Gonzalez and the community have continuously been fighting for more regulations on oil drilling. Their efforts and collaborations have seen victories but also retaliations and setbacks from the Big Oil industry. “The youth get to breathe in that contamination from that pump. The pump was there prior so we are told there is nothing that can be done. We fought for about 3 years with the Arvin City Council. We were able to pass a law so that drilling does not happen near homes,” said Gonzalez.
Anabel Marquez, a resident of Kern County was another panelist at this event. She is a community leader of a garden and an activist for the end of Big Oil. She has been witnessing the dangers of contamination due to oil drilling for years. She noted that oil drilling happens in close proximity to schools and homes causing extensive health concerns for Kern County residents. Additionally, Marquez pointed out that we have drilling between pistachio fields and that contaminated water is utilized to irrigate agriculture fields around oil wells.
“I tell those who are not informed that please get out of your comfort. Get out of the comfort of your couch, take a break from your phone, from TikTok, and see what is happening. Go out into the world and see all that is happening. What the news does not show us. We are living through something very bad and dirty and contaminated. This is something we need to fight all together,” said Marquez.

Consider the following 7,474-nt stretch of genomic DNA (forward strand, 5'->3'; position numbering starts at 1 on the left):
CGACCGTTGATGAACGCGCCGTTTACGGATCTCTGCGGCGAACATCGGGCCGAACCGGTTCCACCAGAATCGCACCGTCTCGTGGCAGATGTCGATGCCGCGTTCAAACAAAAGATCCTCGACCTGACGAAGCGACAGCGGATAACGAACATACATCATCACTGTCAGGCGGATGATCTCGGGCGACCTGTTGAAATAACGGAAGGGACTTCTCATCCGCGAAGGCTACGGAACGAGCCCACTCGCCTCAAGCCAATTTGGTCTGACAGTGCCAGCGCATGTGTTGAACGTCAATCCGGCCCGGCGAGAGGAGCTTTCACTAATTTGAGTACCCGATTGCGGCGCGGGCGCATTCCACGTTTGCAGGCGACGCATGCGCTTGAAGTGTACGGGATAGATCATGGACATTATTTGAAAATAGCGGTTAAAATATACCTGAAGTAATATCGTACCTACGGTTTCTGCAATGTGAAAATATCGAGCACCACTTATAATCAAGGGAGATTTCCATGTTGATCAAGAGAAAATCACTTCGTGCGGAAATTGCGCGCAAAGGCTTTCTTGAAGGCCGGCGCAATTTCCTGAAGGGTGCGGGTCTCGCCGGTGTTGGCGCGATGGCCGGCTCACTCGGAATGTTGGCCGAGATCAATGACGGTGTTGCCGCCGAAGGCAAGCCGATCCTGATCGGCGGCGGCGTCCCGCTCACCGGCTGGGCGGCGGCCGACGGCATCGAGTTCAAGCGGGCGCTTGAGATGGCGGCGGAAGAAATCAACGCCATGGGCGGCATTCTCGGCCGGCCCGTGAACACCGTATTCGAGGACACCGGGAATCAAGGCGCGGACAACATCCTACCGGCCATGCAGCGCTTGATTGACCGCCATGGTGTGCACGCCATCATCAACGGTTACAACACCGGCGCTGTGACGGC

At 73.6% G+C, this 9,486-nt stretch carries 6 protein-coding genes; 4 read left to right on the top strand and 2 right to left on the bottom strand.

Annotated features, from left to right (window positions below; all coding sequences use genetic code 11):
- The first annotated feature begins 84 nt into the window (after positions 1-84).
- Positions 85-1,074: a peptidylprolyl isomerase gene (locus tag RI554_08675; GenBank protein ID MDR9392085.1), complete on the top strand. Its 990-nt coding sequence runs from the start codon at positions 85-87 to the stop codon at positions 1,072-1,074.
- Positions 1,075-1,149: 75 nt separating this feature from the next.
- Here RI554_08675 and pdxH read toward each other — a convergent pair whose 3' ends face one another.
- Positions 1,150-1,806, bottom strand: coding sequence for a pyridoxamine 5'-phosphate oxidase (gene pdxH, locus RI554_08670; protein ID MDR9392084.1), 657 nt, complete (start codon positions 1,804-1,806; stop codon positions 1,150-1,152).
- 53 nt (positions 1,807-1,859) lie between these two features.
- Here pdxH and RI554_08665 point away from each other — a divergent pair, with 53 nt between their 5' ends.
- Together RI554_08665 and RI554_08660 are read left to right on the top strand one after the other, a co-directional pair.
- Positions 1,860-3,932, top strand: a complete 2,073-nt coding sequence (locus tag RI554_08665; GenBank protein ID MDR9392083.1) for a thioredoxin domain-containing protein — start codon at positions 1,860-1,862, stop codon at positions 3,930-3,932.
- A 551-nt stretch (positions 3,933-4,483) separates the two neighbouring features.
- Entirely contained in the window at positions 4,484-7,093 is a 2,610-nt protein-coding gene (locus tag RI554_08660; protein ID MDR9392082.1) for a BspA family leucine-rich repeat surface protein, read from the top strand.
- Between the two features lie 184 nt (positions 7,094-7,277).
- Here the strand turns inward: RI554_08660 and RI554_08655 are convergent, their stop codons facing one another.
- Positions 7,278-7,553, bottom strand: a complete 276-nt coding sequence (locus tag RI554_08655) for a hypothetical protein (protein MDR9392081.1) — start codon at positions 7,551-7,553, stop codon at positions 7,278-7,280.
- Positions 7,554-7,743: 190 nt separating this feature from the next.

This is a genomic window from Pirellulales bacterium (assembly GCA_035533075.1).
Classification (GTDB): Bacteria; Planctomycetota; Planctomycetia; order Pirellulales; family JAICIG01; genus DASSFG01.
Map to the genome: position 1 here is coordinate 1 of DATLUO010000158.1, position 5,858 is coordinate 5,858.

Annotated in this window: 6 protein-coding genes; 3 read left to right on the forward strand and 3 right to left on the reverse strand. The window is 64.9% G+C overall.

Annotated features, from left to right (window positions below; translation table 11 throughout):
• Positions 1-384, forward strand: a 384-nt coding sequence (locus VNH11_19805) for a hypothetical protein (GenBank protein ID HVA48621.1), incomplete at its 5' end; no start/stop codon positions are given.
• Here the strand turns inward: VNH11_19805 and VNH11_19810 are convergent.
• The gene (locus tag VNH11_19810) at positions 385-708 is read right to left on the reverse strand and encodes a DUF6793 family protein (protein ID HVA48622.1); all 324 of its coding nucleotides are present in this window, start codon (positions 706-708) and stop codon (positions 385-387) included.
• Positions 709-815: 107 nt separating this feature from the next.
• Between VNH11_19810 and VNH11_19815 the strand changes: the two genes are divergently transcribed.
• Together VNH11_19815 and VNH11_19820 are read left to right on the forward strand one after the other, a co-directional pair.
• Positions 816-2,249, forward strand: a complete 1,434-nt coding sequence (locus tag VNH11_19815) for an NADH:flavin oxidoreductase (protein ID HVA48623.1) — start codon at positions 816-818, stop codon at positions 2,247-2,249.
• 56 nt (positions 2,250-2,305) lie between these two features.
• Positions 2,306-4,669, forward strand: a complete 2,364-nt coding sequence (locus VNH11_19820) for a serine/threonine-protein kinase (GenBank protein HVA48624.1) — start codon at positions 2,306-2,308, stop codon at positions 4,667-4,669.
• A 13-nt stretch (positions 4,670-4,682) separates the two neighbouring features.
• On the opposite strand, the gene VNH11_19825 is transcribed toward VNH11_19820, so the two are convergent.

Despite efforts from groups like The Last Chance Alliance and the community, Big Oil groups continue to be huge contaminators for low-income and communities of color. Yet, the youth leaders from Fridays for Future remain optimistic and call on the youth of California to stand up against the oppressive Big Oil industry. Founder of Fridays for Future and panelist for this event, Sabal Dangi addressed the concerns Californians might have with abandoning the use of fossil fuels and what has been the norm for so long.
“If we just take it back to our own ecosystems, our own nature we are constantly changing we are constantly evolving. So, while oil has been something we have largely depended on it is not sustainable. As we grow as humans as our planet increases, the growing burden on future generations increases. So, while oil may be something we’ve depended on it is not a renewable resource. We need to find different solutions. We need to slowly phase out… We are not asking for a complete stoppage of oil, we are asking to phase out fossil fuels and that happens over time… over time we adapt, we learn, and we grow to new strategies and new solutions,” said Dangi.
The Last Chance Alliance invites all Californians to join their efforts to put more restrictions on new oil drilling as it is incompatible with limiting global warming to 1.5c. They are calling out Governor Newsome to use his executive authority to stop issuing permits for expanding oil drilling. The group is also calling for President Biden to declare a climate emergency in the nation.
Even with all the disappointments the community has experienced and the extensive power struggle between profits over people, the community remains resilient and committed to ending the power of Big Oil in their communities. United they chant, “The People United will never be defeated.”